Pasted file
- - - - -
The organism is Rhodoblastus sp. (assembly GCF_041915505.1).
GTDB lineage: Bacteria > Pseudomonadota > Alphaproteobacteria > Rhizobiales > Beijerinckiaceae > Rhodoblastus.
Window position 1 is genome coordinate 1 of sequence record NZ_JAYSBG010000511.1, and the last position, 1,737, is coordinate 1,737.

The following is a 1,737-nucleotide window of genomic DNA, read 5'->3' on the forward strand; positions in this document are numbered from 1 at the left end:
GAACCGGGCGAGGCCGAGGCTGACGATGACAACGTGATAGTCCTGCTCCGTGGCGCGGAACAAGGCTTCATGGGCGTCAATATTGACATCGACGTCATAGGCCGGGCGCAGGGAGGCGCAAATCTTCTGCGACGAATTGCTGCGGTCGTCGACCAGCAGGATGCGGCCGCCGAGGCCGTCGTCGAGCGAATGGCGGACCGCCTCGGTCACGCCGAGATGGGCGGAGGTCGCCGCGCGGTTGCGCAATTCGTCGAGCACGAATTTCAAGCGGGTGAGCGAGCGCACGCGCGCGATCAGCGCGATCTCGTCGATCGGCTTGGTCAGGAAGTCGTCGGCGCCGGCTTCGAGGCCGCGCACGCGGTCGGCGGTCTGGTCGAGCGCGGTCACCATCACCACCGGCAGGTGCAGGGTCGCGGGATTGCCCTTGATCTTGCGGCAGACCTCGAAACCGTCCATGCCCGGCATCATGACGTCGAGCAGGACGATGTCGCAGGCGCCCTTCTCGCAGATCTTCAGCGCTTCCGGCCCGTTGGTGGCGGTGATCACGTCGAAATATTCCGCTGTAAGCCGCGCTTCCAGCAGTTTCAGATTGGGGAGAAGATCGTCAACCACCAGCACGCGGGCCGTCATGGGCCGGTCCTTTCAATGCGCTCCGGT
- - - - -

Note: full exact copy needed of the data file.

The organism is Rhodoblastus sp. (assembly GCF_041915505.1).
GTDB lineage: Bacteria > Pseudomonadota > Alphaproteobacteria > Rhizobiales > Beijerinckiaceae > Rhodoblastus.
Window position 1 is genome coordinate 1 of sequence record NZ_JAYSBG010000511.1, and the last position, 1,737, is coordinate 1,737.

The following is a 1,737-nucleotide window of genomic DNA, read 5'->3' on the forward strand; positions in this document are numbered from 1 at the left end:
GAACCGGGCGAGGCCGAGGCTGACGATGACAACGTGATAGTCCTGCTCCGTGGCGCGGAACAAGGCTTCATGGGCGTCAATATTGACATCGACGTCATAGGCCGGGCGCAGGGAGGCGCAAATCTTCTGCGACGAATTGCTGCGGTCGTCGACCAGCAGGATGCGGCCGCCGAGGCCGTCGTCGAGCGAATGGCGGACCGCCTCGGTCACGCCGAGATGGGCGGAGGTCGCCGCGCGGTTGCGCAATTCGTCGAGCACGAATTTCAAGCGGGTGAGCGAGCGCACGCGCGCGATCAGCGCGATCTCGTCGATCGGCTTGGTCAGGAAGTCGTCGGCGCCGGCTTCGAGGCCGCGCACGCGGTCGGCGGTCTGGTCGAGCGCGGTCACCATCACCACCGGCAGGTGCAGGGTCGCGGGATTGCCCTTGATCTTGCGGCAGACCTCGAAACCGTCCATGCCCGGCATCATGACGTCGAGCAGGACGATGTCGCAGGCGCCCTTCTCGCAGATCTTCAGCGCTTCCGGCCCGTTGGTGGCGGTGATCACGTCGAAATATTCCGCTGTAAGCCGCGCTTCCAGCAGTTTCAGATTGGGGAGAAGATCGTCAACCACCAGCACGCGGGCCGTCATGGGCCGGTCCTTTCAATGCGCTCCGGT